The Science and Ethics of Genome Editing
Melbourne Convention and Exhibition Centre
1 Convention Centre Place, South Wharf
T: (03) 8433 3334
The much publicised CRISPR/Cas9 gene editing is the holy grail in genetics. Gene editing is providing the capacity to make any conceivable change to any gene in a wide variety of organisms.
It is being used around the world to understand the genetic basis of human diseases, to address agricultural and environmental challenges and in basic biological research. Most of these applications are not considered contentious, but what of the potential to modify human genomes or to eliminate pest species? How far should we go in the use of gene editing?
In the first Convergence Science Network event of 2018, two leading international authorities, Jennifer Doudna and Kevin Esvelt, will talk about applications and the drawing of ethical boundaries in the use of gene editing. What is CRISPR and why is it causing such a storm in the scientific community and receiving greater attention from government, ethicists, businesses and the public? Are the promises for genome editing to cure genetic diseases in humans realistic? What advances in gene editing are needed before it can be confidently applied to humans? What limits and safeguards need to be considered in the use of this technology?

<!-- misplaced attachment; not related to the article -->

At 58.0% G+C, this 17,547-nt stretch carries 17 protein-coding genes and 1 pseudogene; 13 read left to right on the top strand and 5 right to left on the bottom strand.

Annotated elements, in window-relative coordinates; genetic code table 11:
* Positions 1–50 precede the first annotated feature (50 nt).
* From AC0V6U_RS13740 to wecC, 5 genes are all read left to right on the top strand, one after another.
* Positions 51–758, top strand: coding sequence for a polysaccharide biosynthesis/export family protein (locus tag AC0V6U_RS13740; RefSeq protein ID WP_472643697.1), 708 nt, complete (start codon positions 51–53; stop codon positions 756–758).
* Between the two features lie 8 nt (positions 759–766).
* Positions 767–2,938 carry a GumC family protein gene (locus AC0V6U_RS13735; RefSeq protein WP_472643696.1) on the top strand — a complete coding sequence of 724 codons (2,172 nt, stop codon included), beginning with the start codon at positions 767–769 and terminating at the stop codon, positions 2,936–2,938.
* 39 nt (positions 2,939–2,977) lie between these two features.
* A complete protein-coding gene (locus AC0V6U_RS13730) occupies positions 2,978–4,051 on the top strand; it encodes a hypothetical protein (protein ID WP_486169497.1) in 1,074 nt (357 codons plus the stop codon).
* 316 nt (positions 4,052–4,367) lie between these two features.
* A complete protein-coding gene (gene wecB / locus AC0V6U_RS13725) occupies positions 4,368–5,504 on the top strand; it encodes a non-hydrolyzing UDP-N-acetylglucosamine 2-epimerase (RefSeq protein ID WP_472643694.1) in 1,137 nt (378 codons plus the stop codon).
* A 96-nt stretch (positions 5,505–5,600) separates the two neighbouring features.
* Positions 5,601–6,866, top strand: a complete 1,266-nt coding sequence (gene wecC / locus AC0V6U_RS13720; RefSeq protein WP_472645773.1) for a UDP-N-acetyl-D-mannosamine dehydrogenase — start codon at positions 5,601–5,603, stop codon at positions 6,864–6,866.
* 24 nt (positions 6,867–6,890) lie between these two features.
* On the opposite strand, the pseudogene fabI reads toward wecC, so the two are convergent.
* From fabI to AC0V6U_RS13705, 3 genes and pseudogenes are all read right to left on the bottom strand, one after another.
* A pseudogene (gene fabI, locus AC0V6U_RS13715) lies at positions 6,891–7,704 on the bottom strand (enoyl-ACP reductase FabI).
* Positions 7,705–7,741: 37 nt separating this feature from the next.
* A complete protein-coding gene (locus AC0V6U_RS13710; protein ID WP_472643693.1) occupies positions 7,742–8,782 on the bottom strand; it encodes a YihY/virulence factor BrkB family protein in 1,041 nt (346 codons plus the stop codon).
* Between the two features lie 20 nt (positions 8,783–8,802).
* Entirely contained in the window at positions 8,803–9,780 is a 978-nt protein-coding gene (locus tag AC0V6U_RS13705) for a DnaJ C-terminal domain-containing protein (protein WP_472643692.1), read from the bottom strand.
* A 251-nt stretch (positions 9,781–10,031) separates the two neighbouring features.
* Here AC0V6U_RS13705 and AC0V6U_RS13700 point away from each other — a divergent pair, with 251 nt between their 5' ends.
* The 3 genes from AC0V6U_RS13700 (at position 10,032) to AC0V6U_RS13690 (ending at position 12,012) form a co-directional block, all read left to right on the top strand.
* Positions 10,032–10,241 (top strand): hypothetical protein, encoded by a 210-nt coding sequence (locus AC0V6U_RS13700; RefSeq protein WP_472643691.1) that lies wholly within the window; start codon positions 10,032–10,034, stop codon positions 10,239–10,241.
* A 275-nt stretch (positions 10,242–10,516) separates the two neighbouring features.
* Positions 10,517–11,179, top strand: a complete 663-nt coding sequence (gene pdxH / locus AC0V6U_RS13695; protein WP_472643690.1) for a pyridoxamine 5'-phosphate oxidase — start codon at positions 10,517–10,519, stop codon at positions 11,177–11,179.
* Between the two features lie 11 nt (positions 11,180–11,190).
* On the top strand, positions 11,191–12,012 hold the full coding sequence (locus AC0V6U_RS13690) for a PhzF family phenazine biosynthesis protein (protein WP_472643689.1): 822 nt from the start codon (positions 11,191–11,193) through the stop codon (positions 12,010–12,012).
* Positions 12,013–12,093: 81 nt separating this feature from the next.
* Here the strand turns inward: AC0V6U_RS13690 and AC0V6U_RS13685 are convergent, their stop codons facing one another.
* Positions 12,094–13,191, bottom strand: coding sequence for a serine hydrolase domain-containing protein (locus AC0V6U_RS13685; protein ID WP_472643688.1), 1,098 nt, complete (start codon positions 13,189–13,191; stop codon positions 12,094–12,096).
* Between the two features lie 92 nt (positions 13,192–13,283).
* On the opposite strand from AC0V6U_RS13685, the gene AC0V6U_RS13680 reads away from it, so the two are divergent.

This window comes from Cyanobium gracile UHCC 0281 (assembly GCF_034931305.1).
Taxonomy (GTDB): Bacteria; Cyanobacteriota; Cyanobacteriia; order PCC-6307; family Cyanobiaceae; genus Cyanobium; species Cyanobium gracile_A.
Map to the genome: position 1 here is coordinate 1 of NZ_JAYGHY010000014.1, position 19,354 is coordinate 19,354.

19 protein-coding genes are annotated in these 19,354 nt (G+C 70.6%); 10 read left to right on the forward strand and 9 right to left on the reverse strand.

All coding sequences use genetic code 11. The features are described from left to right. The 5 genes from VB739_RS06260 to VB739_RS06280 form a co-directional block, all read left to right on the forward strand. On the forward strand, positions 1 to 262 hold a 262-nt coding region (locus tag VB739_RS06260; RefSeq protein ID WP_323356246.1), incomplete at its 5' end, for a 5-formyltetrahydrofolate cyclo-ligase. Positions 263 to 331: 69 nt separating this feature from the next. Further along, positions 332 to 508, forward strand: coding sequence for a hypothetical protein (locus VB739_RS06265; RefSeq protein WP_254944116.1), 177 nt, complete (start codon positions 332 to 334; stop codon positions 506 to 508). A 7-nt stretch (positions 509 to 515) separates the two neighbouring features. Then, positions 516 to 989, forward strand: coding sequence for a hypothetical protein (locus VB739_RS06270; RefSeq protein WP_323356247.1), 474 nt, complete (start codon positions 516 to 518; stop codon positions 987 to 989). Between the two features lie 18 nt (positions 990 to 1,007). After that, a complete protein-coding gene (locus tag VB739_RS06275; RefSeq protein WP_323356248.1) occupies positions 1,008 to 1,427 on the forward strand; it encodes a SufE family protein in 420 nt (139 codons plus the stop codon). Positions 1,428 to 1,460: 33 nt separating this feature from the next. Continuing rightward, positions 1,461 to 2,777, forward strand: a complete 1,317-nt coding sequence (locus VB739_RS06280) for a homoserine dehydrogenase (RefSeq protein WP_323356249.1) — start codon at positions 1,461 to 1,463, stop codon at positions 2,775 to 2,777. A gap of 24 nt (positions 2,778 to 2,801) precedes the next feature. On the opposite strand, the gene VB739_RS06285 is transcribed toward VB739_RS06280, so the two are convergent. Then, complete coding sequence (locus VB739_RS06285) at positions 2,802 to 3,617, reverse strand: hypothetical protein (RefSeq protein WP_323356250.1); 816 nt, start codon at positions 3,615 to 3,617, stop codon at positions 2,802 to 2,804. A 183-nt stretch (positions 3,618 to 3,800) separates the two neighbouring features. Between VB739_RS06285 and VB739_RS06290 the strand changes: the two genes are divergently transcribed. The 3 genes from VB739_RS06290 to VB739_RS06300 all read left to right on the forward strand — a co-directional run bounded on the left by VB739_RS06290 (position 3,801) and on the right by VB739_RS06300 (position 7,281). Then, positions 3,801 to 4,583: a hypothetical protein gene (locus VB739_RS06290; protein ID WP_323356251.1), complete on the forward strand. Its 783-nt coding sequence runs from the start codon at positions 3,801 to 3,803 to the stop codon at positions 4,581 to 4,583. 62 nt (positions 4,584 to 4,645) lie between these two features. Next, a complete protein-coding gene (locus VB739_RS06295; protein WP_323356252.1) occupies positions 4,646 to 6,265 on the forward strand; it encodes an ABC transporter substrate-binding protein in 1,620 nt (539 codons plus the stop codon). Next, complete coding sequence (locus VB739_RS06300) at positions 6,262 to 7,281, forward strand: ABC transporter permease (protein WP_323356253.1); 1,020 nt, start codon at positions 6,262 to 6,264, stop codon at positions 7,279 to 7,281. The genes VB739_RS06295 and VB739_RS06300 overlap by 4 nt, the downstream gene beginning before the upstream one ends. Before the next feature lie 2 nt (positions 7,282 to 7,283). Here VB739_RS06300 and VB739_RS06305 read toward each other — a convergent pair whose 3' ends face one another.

Professor Jennifer Doudna from the University of California Berkeley is the co-developer of CRISPR/Cas9 gene editing technology and has been at the forefront of discussions of the ethical use of it. She will be joined by Professor Kevin Esvelt of the Massachusetts Institute of Technology, a leader in research on Gene Drive technology, including safeguards and risks.
This is a must attend event for scientists and non-scientists alike, to be informed and to be involved in a dialogue on technologies that have the potential to shape our future.